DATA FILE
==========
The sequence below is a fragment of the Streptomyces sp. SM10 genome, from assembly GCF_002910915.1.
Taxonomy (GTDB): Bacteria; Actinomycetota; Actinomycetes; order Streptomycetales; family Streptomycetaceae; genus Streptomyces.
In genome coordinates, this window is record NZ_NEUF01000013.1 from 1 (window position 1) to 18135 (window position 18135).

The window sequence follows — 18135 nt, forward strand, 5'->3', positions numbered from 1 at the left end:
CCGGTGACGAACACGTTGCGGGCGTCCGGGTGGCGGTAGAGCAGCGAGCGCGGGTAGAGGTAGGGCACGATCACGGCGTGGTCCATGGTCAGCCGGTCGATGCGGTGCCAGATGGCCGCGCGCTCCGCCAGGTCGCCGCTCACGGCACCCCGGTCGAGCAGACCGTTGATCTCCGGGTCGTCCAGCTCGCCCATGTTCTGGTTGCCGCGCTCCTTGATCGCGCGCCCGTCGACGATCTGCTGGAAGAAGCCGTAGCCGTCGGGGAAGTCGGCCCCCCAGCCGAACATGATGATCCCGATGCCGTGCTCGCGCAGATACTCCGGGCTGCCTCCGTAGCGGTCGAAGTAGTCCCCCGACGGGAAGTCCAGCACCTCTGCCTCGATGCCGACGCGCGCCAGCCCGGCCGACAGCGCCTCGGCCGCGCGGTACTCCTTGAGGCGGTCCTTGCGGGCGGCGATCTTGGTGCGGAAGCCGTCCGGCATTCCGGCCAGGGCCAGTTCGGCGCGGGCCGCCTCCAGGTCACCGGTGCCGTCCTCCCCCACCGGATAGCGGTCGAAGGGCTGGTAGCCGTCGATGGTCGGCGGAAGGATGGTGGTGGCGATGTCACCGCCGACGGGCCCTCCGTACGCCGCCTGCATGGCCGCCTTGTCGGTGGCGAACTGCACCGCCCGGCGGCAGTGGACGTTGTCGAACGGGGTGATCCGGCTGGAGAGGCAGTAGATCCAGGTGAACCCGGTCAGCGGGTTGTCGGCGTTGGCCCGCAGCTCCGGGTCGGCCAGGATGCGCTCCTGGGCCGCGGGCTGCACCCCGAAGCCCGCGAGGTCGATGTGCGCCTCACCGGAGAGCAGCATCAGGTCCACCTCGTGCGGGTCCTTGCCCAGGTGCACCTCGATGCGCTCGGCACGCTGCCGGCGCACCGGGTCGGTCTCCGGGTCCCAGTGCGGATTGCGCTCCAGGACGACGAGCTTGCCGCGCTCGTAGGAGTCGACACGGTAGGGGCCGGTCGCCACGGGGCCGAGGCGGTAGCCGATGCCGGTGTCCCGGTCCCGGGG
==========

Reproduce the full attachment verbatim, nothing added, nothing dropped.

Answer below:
The sequence below is a fragment of the Streptomyces sp. SM10 genome, from assembly GCF_002910915.1.
Taxonomy (GTDB): Bacteria; Actinomycetota; Actinomycetes; order Streptomycetales; family Streptomycetaceae; genus Streptomyces.
In genome coordinates, this window is record NZ_NEUF01000013.1 from 1 (window position 1) to 18135 (window position 18135).

The window sequence follows — 18135 nt, forward strand, 5'->3', positions numbered from 1 at the left end:
CCGGTGACGAACACGTTGCGGGCGTCCGGGTGGCGGTAGAGCAGCGAGCGCGGGTAGAGGTAGGGCACGATCACGGCGTGGTCCATGGTCAGCCGGTCGATGCGGTGCCAGATGGCCGCGCGCTCCGCCAGGTCGCCGCTCACGGCACCCCGGTCGAGCAGACCGTTGATCTCCGGGTCGTCCAGCTCGCCCATGTTCTGGTTGCCGCGCTCCTTGATCGCGCGCCCGTCGACGATCTGCTGGAAGAAGCCGTAGCCGTCGGGGAAGTCGGCCCCCCAGCCGAACATGATGATCCCGATGCCGTGCTCGCGCAGATACTCCGGGCTGCCTCCGTAGCGGTCGAAGTAGTCCCCCGACGGGAAGTCCAGCACCTCTGCCTCGATGCCGACGCGCGCCAGCCCGGCCGACAGCGCCTCGGCCGCGCGGTACTCCTTGAGGCGGTCCTTGCGGGCGGCGATCTTGGTGCGGAAGCCGTCCGGCATTCCGGCCAGGGCCAGTTCGGCGCGGGCCGCCTCCAGGTCACCGGTGCCGTCCTCCCCCACCGGATAGCGGTCGAAGGGCTGGTAGCCGTCGATGGTCGGCGGAAGGATGGTGGTGGCGATGTCACCGCCGACGGGCCCTCCGTACGCCGCCTGCATGGCCGCCTTGTCGGTGGCGAACTGCACCGCCCGGCGGCAGTGGACGTTGTCGAACGGGGTGATCCGGCTGGAGAGGCAGTAGATCCAGGTGAACCCGGTCAGCGGGTTGTCGGCGTTGGCCCGCAGCTCCGGGTCGGCCAGGATGCGCTCCTGGGCCGCGGGCTGCACCCCGAAGCCCGCGAGGTCGATGTGCGCCTCACCGGAGAGCAGCATCAGGTCCACCTCGTGCGGGTCCTTGCCCAGGTGCACCTCGATGCGCTCGGCACGCTGCCGGCGCACCGGGTCGGTCTCCGGGTCCCAGTGCGGATTGCGCTCCAGGACGACGAGCTTGCCGCGCTCGTAGGAGTCGACACGGTAGGGGCCGGTCGCCACGGGGCCGAGGCGGTAGCCGATGCCGGTGTCCCGGTCCCGGGG